LOCATION: Revolve AVL.NC
SUBJECT: Glenn Jones
Sitting at the front a gallery listening room, flanked by his collection of guitars and banjos—each in a different tuning—Glenn Jones makes his finger-tangling folk songs feel effortless. Hands down, Jones is my favorite inheritor of John Fahey's American Primitive guitar innovations. His command of dynamics turns his instrumentals into it's own type of storytelling. Songs dip and swell, surge forward or hold back, like breathing things.
Before Fahey's reappraisal in the 90s, the lore of six-string folk was mostly an oral history, so Jones (like many of the apostles of the style) is an encyclopedic storyteller. He wove winding tales introducing each song—each tied to figures he's known. Jones grants you a glimpse of his private lore, tracing the titanic footsteps he knows he's followed, but he never fails to push those traditions further with his own accomplishments.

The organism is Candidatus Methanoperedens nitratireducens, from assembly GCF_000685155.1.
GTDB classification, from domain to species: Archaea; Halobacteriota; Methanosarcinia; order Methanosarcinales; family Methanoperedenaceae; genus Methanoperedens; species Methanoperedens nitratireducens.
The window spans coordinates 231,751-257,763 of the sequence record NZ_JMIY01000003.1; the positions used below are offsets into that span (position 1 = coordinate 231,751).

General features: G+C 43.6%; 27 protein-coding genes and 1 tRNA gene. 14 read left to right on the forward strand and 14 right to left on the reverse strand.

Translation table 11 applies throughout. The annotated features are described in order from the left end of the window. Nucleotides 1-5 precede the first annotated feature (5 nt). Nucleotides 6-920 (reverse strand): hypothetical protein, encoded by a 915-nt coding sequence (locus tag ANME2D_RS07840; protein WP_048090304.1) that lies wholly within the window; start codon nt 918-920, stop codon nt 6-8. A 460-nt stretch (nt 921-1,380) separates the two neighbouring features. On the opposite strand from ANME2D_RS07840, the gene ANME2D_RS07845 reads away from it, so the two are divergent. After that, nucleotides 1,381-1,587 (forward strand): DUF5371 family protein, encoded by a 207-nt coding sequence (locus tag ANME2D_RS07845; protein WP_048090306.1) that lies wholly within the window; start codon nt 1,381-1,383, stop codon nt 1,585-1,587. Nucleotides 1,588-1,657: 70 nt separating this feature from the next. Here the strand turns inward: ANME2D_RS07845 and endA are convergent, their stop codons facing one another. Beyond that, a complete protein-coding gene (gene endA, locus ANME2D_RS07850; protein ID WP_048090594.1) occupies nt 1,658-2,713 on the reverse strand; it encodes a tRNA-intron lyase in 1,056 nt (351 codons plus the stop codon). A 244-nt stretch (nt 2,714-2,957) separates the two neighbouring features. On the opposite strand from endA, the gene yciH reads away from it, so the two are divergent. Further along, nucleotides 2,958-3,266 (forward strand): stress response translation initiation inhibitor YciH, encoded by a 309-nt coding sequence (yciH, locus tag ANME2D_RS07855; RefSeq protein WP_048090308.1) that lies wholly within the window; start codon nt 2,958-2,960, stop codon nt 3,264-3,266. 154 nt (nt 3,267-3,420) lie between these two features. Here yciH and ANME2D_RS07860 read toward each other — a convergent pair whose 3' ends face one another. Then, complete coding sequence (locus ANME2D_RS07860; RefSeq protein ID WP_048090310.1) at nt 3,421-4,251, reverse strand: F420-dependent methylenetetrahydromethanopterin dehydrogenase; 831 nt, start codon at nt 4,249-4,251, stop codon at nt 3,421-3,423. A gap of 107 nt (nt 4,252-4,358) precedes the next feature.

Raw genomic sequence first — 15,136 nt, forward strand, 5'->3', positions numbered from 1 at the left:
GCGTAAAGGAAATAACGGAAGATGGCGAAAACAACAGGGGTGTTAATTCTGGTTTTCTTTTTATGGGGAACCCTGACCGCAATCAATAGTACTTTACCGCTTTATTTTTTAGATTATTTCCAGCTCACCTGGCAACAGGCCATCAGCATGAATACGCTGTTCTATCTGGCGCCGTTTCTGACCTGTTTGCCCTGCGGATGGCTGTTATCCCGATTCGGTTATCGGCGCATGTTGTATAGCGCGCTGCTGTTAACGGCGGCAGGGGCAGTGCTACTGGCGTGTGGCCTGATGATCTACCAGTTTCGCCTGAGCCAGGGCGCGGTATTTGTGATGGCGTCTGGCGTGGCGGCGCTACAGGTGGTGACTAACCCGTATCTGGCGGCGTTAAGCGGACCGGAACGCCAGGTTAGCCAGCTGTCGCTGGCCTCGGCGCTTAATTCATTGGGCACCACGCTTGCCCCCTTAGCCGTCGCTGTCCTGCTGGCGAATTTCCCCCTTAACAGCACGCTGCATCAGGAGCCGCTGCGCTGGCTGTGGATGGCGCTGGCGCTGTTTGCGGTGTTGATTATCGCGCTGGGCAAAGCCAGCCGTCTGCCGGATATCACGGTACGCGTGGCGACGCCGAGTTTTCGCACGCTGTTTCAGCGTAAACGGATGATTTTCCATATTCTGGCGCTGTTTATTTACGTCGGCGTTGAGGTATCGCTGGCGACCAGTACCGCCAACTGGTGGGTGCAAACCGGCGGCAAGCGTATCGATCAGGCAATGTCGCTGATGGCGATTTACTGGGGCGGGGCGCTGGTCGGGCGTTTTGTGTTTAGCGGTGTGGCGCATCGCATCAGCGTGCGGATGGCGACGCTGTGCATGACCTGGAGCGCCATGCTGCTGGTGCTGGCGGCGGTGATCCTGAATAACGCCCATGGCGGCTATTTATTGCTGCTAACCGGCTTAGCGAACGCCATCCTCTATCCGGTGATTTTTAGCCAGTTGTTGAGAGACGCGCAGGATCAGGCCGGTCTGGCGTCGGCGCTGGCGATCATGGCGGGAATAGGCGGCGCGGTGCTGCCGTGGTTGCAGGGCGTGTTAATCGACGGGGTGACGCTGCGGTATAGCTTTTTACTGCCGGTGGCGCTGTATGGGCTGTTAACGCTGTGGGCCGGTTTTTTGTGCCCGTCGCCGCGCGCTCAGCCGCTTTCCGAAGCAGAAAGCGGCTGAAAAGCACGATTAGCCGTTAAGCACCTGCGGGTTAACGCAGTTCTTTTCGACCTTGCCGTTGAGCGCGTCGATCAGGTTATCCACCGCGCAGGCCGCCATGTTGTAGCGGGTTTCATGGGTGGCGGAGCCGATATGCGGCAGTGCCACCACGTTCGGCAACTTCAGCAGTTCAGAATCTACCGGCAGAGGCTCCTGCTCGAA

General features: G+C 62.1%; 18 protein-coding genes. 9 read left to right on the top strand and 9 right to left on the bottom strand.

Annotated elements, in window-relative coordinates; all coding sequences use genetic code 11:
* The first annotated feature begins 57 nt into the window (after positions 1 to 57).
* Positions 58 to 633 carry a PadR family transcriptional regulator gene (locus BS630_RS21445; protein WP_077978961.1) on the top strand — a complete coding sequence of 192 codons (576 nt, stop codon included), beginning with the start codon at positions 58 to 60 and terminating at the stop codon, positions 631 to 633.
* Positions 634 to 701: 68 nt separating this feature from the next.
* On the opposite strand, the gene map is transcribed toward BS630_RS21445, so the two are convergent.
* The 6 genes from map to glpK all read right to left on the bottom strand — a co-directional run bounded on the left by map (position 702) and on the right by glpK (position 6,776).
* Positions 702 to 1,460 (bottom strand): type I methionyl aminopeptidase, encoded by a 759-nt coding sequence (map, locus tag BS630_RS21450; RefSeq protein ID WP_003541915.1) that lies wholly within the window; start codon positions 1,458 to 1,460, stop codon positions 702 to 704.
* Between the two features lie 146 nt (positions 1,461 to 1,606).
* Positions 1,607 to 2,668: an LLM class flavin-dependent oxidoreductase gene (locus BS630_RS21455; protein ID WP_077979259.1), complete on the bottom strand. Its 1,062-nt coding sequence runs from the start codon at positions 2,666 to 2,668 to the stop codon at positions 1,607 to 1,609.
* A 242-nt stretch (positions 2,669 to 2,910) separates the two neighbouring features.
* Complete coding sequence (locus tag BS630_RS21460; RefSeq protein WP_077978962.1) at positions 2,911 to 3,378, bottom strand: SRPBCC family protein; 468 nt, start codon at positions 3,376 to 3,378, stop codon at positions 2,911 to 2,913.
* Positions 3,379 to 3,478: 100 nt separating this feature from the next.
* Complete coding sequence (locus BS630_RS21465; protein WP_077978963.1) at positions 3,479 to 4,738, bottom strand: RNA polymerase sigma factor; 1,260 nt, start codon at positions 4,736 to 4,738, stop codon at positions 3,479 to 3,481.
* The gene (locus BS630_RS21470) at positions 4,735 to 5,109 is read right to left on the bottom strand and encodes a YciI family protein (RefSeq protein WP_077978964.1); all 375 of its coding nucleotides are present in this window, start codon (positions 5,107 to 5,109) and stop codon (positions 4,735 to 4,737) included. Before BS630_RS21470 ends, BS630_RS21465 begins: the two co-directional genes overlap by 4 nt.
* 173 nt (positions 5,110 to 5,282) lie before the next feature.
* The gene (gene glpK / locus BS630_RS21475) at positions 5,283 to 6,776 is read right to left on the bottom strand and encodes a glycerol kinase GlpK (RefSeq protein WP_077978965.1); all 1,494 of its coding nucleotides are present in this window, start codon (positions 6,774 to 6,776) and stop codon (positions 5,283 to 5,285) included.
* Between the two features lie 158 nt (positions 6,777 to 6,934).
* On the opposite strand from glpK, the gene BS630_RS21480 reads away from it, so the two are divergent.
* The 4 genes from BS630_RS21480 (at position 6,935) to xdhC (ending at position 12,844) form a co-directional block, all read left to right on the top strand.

NOTES: Glenn Jones; House & Land
PRESENT: AMS; Angela F.